Stopping criminals re-offending
A report out today has found a third of work being done to stop criminals re-offending in the Thames Valley.
The report, carried out by HM Inspectorate of Probabation, recorded that work to 'Help' and 'Change' offenders was done well 71% of the time and improvements are needed.
Sally Lester, Assistant Chief Inspector of Probation, said:
“ We have examined a representative sample of probation (adult offending) cases from the area, and have judged how often the work with each case was done to a sufficiently high level of quality.
“Over the trust as a whole, we judged that the work to keep to a minimum each individual’s Risk of Harm to others – i.e. the ‘Control’ purpose’ - was done well enough 71% of the time. The work to make each individual less likely to reoffend – the ‘Help’ and ‘Change’ purposes - was done well enough 69% of the time. Work to maximise compliance and enforcement was done well enough 78% of the time.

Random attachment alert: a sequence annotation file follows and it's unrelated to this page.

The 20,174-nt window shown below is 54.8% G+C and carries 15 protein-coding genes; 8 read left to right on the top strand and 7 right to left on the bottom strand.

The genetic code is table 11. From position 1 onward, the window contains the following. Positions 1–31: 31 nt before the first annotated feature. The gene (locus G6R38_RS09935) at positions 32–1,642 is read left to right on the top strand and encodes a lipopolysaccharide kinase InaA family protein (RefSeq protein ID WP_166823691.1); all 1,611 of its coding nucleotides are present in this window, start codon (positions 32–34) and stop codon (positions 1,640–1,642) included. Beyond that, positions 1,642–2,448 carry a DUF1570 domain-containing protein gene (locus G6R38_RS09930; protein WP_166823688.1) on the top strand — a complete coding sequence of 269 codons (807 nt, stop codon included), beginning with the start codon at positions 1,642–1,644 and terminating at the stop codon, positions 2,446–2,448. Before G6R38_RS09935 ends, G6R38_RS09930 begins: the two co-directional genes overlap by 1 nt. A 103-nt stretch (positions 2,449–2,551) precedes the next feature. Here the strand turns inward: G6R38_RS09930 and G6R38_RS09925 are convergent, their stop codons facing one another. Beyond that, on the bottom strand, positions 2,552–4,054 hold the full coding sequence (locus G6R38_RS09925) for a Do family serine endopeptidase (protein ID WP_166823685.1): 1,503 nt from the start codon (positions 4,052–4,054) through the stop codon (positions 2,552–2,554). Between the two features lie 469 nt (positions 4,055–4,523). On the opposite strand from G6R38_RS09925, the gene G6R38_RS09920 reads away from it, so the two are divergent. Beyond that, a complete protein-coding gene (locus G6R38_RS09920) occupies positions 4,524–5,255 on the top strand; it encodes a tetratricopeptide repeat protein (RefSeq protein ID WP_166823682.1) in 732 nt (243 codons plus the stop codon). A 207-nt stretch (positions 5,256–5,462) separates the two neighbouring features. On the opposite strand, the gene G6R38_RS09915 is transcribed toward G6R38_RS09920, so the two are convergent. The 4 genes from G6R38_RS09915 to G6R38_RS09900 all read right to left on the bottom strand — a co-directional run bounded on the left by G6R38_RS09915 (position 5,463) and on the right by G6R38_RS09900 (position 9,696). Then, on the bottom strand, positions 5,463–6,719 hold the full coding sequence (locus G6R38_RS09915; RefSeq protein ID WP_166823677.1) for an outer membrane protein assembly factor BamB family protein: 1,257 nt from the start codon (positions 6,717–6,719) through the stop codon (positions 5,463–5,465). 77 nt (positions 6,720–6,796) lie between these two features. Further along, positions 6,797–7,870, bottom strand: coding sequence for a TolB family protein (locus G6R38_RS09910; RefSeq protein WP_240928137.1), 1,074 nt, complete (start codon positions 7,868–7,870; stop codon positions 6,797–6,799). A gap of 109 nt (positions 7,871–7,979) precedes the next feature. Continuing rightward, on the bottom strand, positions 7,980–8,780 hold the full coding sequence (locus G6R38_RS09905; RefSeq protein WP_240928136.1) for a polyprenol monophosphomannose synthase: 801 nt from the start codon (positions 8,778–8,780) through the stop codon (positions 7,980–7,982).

“These figures can be viewed in the context of our findings from the areas and trusts inspected so far. To date, the average score for Risk of Harm to others work has been 68%, with scores ranging from 65%–72%, and the average score for Likelihood of Reoffending work has been 68%, with scores ranging from 64%–76%. To date the average score for work to maximise compliance and enforcement has been 75%, with scores ranging from 70%–82%.
“We found that Thames Valley Probation had worked effectively to address areas of underperformance highlighted in earlier inspections. They had taken action to ensure that national targets were met and had built in measures to ensure that work was of a good standard, not least through a comprehensive training plan. Their approach to partnership work was effective, in particular, in achieving resources and results for the education, training and employment of offenders.
“Overall, we consider this an encouraging set of findings. The trust had a clear improvement plan that was not yet fully implemented; developments to date lend confidence that areas for improvement will continue to be addressed.”